Date of Award

Spring 2017

Degree Name

Doctor of Philosophy



First Advisor

Dr. John B. Miller

Second Advisor

Dr. Michael Barcelona

Third Advisor

Dr. Steven Bertman

Fourth Advisor

Dr. Steve Kohler


Algal biomass, biosorption, nanoparticles, bloodworms, confocal, laser fluorescence


Pharmaceuticals and nanoparticles are increasingly released into the aquatic ecosystem, while removing these contaminants from waters can be challenging. This study explores the use of periphytic algal turf communities to remove these contaminants. Initially algal turfs from different locations and aquatic systems were analyzed for pharmaceuticals commonly observed in wastewater outflows. Lab-grown turfs were exposed to a mixture of six representative pharmaceuticals of different functionality (acid, base, neutral and steroidal). Analysis of water column and the algal biomass showed pharmaceutical removal rates varied, specific to each pharmaceutical. Caffeine and estradiol had the highest removal rates while carbamazepine was not removed. The relative biomass density of the algae exposed to pharmaceuticals was decreased, suggesting the mixture of pharmaceuticals used may have had a negative effect on the stability of the algal turfs.

Algae exposed to pharmaceuticals were analyzed by CHN and an ashing protocol to determine carbohydrate, lipid, protein, inorganic carbon (CO3 2) and oxygen content. The data showed that the pharmaceuticals did not significantly affect the chemical compositions of the biomass during the exposure. Two factor ANOVA was used and there was no statistically significant (α = 0.05). Experiments also showed that pharmaceuticals decreased the biomass density after exposure. Chlorophyll fluorescence intensity and absorbance of algae exposed to nanoparticles did not show statistically significant (t test > α = 0.05).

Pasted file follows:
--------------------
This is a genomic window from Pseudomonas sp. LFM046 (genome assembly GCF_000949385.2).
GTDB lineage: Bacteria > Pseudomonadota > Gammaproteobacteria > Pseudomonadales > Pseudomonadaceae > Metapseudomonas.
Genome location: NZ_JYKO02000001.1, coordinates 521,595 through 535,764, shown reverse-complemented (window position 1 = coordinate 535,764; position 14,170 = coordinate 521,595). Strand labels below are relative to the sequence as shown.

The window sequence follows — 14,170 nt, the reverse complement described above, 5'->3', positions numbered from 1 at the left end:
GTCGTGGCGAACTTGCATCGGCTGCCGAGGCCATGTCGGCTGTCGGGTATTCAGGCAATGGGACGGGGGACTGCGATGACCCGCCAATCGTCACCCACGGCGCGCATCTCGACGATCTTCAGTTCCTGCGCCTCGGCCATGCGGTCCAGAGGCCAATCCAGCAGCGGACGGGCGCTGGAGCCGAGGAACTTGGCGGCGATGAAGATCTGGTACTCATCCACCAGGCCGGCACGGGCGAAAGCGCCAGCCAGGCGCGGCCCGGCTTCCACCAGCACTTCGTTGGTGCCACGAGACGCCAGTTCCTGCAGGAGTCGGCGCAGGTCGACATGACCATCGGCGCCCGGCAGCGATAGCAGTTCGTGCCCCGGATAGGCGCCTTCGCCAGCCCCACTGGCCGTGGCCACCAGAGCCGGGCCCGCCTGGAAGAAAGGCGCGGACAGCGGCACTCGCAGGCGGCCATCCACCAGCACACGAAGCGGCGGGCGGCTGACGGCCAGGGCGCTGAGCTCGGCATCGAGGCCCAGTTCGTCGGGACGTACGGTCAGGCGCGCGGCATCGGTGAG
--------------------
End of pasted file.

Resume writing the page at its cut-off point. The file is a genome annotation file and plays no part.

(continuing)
Lab-grown algal turfs were also exposed to silver and gold nanoparticles and to the corresponding to silver and gold ions. Atomic absorption measurement was used to quantify noble metal biosorption by the algal turfs. Biosorption was fast, essentially reaching maximum biosorption within 24 hours. The rate constants were almost same for low and high contaminant concentrations. Experiments showed that AgNPs and Ag (I) ions had a small effect on the biomass density. However AuNPs and Au (III) ions did cause decreased biomass density after exposure. Chlorophyll fluorescence intensity and absorbance of algae exposed to nanoparticles did not show statistically significant. The effect of nanoparticles on the compositions of algal biomass was not statistically significant (t test > α = 0.05).

Confocal laser microscopy was used to locate the nanoparticles in the algal cells and bloodworms. To do so, algal turf biomass was exposed to fluorescent paracetamol (PA)-modified AuNPs from the media. Confocal laser micrograph images showed that the PA-AuNPs, at least, are most likely inside the algal cells, though they are most concentrated in the cell walls.

To test whether nanoparticle contaminants sorbed by algal turfs can move to a higher trophic level. Bloodworms (Chironomidae sp. larvae) were fed fluorescent PA-AuNPs exposed algae for seven days, while another group of bloodworms were exposed to PA-AuNPs solution for the same interval. Confocal laser micrograph images showed that nanoparticles are present in, though at lower concentration, than for the bloodworm exposed directly to the PA-AuNPs. Nanoparticles can transfer from one trophic level to another.

Access Setting

Dissertation-Open Access

Included in

Chemistry Commons